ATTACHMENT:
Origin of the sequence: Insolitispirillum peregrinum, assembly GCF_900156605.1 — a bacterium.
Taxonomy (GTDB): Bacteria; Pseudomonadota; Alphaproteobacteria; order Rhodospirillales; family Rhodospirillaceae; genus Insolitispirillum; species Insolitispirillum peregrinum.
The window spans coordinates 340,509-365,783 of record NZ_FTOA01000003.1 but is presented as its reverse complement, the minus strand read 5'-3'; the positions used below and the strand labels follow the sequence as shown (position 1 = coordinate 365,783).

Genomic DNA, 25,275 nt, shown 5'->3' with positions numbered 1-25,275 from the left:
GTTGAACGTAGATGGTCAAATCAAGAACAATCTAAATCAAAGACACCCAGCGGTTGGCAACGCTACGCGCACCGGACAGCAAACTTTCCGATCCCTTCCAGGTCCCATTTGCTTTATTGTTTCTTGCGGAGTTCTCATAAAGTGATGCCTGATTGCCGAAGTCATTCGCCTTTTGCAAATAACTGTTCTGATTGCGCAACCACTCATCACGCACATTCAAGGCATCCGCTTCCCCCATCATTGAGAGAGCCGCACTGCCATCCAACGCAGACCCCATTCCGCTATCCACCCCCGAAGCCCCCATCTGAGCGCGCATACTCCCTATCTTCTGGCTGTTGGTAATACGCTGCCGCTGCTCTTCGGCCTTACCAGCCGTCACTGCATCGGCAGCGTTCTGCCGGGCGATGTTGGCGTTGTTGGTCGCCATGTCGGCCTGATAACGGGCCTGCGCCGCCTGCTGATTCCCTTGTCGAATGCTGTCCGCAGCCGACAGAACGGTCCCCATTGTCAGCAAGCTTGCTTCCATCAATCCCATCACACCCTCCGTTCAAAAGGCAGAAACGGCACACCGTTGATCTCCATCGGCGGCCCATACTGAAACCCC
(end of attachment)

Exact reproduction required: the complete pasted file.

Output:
Origin of the sequence: Insolitispirillum peregrinum, assembly GCF_900156605.1 — a bacterium.
Taxonomy (GTDB): Bacteria; Pseudomonadota; Alphaproteobacteria; order Rhodospirillales; family Rhodospirillaceae; genus Insolitispirillum; species Insolitispirillum peregrinum.
The window spans coordinates 340,509-365,783 of record NZ_FTOA01000003.1 but is presented as its reverse complement, the minus strand read 5'-3'; the positions used below and the strand labels follow the sequence as shown (position 1 = coordinate 365,783).

Genomic DNA, 25,275 nt, shown 5'->3' with positions numbered 1-25,275 from the left:
GTTGAACGTAGATGGTCAAATCAAGAACAATCTAAATCAAAGACACCCAGCGGTTGGCAACGCTACGCGCACCGGACAGCAAACTTTCCGATCCCTTCCAGGTCCCATTTGCTTTATTGTTTCTTGCGGAGTTCTCATAAAGTGATGCCTGATTGCCGAAGTCATTCGCCTTTTGCAAATAACTGTTCTGATTGCGCAACCACTCATCACGCACATTCAAGGCATCCGCTTCCCCCATCATTGAGAGAGCCGCACTGCCATCCAACGCAGACCCCATTCCGCTATCCACCCCCGAAGCCCCCATCTGAGCGCGCATACTCCCTATCTTCTGGCTGTTGGTAATACGCTGCCGCTGCTCTTCGGCCTTACCAGCCGTCACTGCATCGGCAGCGTTCTGCCGGGCGATGTTGGCGTTGTTGGTCGCCATGTCGGCCTGATAACGGGCCTGCGCCGCCTGCTGATTCCCTTGTCGAATGCTGTCCGCAGCCGACAGAACGGTCCCCATTGTCAGCAAGCTTGCTTCCATCAATCCCATCACACCCTCCGTTCAAAAGGCAGAAACGGCACACCGTTGATCTCCATCGGCGGCCCATACTGAAACCCC